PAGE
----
The historian Edward Hallett Carr died on 3 November 1982, at the age of 90. He had an oddly laconic obituary in the Times, which missed out a great deal. If he had died ten years before, his death would probably have been noticed a great deal more, for Carr was an eminent left-wing historian, had a huge record of publication, and had embarked, 35 years before his death, on a History of Soviet Russia which has been described as ‘monumental’ and ‘a classic’. By the time he died, the 15th separate book of this History – The Twilight of the Comintern – was just about to appear, and in his papers there is the larger part of a manuscript for the 16th volume. It may perhaps be edited by Carr’s friend, Tamara Deutscher, with whom he frequently collaborated.
Carr began to write his History just after the Second World War, when the Soviet Union appeared in something of a heroic light. The origins of the Stalinist colossus were of very wide interest. The Bolsheviks could well be said to have brought off a miracle. In the First World War, Russia had been a weak ally, continually losing battles; and Tsarist Russia was generally regarded as inefficient, backward and tyrannical. In the Second World War, the Red Army had taken on the bulk of Hitler’s war-effort, and had done most to defeat his armies in the field. What lay between the two was, of course, Stalin’s hectic ‘modernisation’ of the country, to which Isaac Deutscher, in his famous biography of Stalin, had devoted more than a few ecstatic pages. Carr’s own work concerned the origins of the Stalinist apparatus that was able to carry out such a feat. He wrote three volumes on the Revolution, and several more on the Soviet Union’s development in the Twenties; being a tireless worker, he was prepared to read through quantities of indigestible Soviet material to the end of his life. Regularly, despite his age, the volumes succeeded each other.
Carr brought many gifts to the study of Russia. He could handle many languages, and his training as a Classical scholar gave him a capacity for careful drafting and textual criticism. He had also had a very wide experience of life, for he had been a diplomat and a journalist (assistant editor of the Times) as well as an academic. The Russian character fascinated him. His early books, in the Thirties, concerned Dostoevsky, Bakunin and Herzen, who interested him, he said, because they represented a world so far removed from that of his four-square Anglo-Saxon, practical and liberal upbringing. Like so many pro-Soviet people of his vintage, he had experienced Edwardian Progressivism. That world was rather bleak: it had moved on from the comforts of religion, and was stridently secular (Carr himself was violently anti-religious, and among the worst remarks he could make about anyone was that they would end up reading the lesson in Chapel). It believed in callisthenics and Town Planning, in Free Trade and women’s emancipation. Before 1914, there were already stories, such as E.M. Forster’s ‘The machine stops’, which, by way of warning, talked the language of Brave New World.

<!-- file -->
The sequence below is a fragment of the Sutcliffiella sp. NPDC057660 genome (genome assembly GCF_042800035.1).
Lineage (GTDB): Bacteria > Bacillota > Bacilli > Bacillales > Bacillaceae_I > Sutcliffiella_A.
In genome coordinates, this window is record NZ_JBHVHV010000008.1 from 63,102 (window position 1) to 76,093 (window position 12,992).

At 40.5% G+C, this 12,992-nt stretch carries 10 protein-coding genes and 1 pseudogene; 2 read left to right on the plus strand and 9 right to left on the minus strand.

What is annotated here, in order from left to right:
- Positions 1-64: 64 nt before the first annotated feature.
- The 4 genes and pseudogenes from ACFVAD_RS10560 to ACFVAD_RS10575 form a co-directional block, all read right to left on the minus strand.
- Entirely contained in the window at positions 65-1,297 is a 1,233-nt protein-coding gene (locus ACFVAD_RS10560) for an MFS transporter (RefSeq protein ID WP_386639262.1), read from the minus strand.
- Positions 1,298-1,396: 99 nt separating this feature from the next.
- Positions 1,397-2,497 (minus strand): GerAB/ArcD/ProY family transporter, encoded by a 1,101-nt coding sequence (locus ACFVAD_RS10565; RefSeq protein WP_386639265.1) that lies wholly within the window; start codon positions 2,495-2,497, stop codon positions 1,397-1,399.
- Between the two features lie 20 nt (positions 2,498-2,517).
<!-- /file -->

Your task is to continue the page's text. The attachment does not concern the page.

Carr was born on 28 June 1892 (and so celebrated his 22nd birthday on the day the Archduke was shot). He was born rather higher in the social scale than H.G. Wells, for his father was the manager of a small factory which had been built up, from artisan beginnings, by his own father. The family was quite prosperous, and Carr went to Merchant Taylor’s, where he shone. Even as a child, he was a somewhat unpopular figure, for he did not like fools, and his definition of ‘fool’ was generous. At his infants’ school they had to stop him from playing chess because he did not get on with anything else; later, it was a toss-up whether he turned to Classics or Mathematics. At school, the largely Tory boys – it was the Mafeking and Joseph Chamberlain’s stumping the country – did not like a professed Free Trader.
It would appear that his own parents did not much care for him either. It is said that they farmed him out to live with an aunt, one of these sad Edwardian spinster-dependents. She adored him; she even learned Latin so as to help him with his homework. Once he reached Trinity College, Cambridge he dismissed her, and she died in loneliness and penury some years later. It was not the last act of cruelty which Carr was to perform. There were three Mrs Carrs (not one, as the Times obituary claimed), and each marriage ended in hideous circumstances: one wife was left when she already had terminal cancer, another abandoned, when Carr was almost ninety, because she was ‘depressing’. He died in an old people’s home, the matron of which he would ask, piteously, to hold his hand. For Carr very greatly wanted to be loved, and he much preferred women’s company to men’s, although he treated his women so badly. Curiously enough, his money survived these disasters. He was cannily generous when it came to settlements, and he was – until his declining years – adept at the Stock Exchange. He was also, it is said, very mean. The charge most often levelled at his work on the Soviet Union was that it lacked a dimension of humanity. Towards the end of his life, Carr was interviewed by the New Left Review.He was prepared, he said, to recognise the achievements of the Russian Revolution despite all the millions of casualties. It was characteristic of him not to see anything odd about adding: ‘An English historian can praise ... Henry VIII without being supposed to condone the beheading of wives.’